Perhaps the most common cause for doubt is the question I was often asked by those I met in the hospice, patients or their relatives or by those grieving when I meet to discuss funeral arrangements.

    Why does God allow suffering? So and so went to church regularly was a good person and yet why are they suffering now or did suffer.

    There have been over the centuries many answers given to this question, I would suggest that many of them have been the cause of even greater pain and suffering by loading guilt on to pain by trying to say that suffering is a punishment for sin. Or that if we still suffer even though we pray that is because our faith which is not strong enough.

    I do not accept either of those ideas.

    Others have tried to say that it is through suffering and dealing with it that we grow, the no pain no gain approach. Again I do not accept that.

    Still others say that suffering is what allows God to show his love for us. Sorry, again that does not strike me how the God I know would behave.

    So what is the answer, and this is where I admit to having a real problem, I don’t have one.

    Suffering, pain, does exist, I have seen it affecting many people who I know had a strong faith, who I know had tried their very best to lead a good life, never hurting anyone or causing suffering to others. And yet still they suffered.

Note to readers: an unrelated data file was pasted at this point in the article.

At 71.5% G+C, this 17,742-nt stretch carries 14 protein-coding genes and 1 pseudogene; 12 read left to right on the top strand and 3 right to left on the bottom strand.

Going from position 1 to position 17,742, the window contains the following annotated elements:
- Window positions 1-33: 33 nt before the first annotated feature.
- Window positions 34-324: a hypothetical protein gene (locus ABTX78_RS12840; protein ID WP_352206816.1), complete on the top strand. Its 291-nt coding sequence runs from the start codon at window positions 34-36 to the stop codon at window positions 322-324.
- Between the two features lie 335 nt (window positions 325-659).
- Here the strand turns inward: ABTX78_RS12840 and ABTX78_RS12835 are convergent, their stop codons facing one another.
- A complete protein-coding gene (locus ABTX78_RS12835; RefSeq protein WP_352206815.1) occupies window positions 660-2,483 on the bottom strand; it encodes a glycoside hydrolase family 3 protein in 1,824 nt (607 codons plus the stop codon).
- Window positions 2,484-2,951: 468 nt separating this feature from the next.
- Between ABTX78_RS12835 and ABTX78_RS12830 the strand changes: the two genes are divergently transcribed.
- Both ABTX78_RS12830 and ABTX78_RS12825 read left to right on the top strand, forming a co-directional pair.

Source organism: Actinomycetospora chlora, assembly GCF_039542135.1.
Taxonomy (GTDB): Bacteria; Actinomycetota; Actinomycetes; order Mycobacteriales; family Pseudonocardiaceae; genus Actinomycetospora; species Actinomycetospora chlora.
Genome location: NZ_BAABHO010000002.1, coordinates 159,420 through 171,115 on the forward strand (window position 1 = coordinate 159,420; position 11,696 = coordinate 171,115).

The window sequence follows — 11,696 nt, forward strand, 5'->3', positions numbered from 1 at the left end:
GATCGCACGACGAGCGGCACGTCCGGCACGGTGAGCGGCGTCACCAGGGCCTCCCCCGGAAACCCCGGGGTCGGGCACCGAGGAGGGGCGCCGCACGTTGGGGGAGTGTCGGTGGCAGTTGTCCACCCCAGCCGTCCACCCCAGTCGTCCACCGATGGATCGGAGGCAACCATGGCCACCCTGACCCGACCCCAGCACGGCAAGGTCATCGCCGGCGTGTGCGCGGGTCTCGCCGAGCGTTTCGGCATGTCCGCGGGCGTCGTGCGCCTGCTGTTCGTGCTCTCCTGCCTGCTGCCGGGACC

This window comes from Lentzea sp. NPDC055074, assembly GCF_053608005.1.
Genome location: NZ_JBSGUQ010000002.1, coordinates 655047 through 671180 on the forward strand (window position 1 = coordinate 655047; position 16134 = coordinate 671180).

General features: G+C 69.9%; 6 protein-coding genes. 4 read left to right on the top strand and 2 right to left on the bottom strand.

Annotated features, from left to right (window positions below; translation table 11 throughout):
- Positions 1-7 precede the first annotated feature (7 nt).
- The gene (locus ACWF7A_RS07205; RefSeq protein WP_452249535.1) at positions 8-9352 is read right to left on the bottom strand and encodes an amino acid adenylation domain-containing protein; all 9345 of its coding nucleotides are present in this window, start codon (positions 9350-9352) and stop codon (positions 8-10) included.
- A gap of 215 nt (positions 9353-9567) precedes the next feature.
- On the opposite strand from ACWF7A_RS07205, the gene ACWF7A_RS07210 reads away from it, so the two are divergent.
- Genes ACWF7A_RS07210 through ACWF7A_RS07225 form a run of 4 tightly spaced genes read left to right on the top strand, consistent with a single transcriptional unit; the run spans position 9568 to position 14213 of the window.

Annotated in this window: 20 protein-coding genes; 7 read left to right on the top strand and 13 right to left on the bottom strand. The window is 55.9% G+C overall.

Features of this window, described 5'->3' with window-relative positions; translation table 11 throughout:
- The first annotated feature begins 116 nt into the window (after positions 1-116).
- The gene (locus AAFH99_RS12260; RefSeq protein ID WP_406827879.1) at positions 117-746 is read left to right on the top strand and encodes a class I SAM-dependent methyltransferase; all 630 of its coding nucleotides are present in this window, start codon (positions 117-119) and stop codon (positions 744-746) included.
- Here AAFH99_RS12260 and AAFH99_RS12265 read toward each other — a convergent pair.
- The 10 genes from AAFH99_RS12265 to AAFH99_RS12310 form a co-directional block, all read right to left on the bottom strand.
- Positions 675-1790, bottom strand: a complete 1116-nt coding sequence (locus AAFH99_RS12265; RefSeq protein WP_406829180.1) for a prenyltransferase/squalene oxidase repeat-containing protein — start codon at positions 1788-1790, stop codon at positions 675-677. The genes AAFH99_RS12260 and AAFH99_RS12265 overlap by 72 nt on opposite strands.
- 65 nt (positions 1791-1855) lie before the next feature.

I am absolutely convinced that God does not impose suffering on us nor is it a result of our own sin or actions. Although I do accept that there are lifestyle issues which can bring pain and suffering on ourselves at times.

    In the end I think we have to make a choice, to accept our great limitations, that there is so much we do not understand and put our trust in God to guide us, wherever it may lead knowing he is always with us whatever happens. Or we can blame God for everything and be constantly angry.

    It is perhaps summed up well in the prayer by Reinhold Neiburh the American Theologian. You probably recognise the first part often paraphrased, but I would like to read it all as it was written.


    God, give me grace to accept with serenity
    the things that cannot be changed,

    Courage to change the things
    which should be changed,
    and the Wisdom to distinguish
    the one from the other.

    Living one day at a time,
    enjoying one moment at a time,

    Accepting hardship as a pathway to peace
    taking, as Jesus did,
    this sinful world as it is,
    not as I would have it,